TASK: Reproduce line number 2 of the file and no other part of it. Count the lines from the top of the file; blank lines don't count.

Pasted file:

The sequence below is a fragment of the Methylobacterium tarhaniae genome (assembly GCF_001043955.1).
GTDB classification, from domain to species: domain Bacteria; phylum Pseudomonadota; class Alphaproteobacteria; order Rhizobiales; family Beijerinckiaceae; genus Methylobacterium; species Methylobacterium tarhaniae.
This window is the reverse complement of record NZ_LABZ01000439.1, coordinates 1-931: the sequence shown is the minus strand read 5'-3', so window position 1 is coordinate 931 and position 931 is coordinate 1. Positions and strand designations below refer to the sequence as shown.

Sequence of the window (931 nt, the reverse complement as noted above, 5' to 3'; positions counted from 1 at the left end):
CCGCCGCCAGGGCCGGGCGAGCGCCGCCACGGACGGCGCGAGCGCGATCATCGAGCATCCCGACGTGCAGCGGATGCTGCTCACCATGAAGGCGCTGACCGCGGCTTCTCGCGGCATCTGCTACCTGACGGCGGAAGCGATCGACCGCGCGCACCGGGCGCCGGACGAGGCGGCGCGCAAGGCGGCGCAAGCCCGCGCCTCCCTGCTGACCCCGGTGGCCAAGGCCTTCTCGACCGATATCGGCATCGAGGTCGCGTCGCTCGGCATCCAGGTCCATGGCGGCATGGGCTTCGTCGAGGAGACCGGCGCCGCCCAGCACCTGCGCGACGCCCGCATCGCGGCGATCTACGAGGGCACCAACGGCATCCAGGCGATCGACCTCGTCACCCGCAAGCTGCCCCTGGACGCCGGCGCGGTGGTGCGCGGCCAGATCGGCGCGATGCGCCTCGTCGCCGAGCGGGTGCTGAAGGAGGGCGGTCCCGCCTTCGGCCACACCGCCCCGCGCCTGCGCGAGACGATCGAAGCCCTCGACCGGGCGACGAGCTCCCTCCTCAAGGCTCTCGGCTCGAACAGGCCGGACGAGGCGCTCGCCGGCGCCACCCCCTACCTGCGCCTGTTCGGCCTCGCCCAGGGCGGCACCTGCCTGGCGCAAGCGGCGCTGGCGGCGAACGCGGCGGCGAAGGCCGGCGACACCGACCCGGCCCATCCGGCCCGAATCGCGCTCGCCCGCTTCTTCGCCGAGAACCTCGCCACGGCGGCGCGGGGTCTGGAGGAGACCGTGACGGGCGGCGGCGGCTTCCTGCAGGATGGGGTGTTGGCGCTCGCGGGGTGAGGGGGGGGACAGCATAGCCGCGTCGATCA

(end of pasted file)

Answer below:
GTDB classification, from domain to species: domain Bacteria; phylum Pseudomonadota; class Alphaproteobacteria; order Rhizobiales; family Beijerinckiaceae; genus Methylobacterium; species Methylobacterium tarhaniae.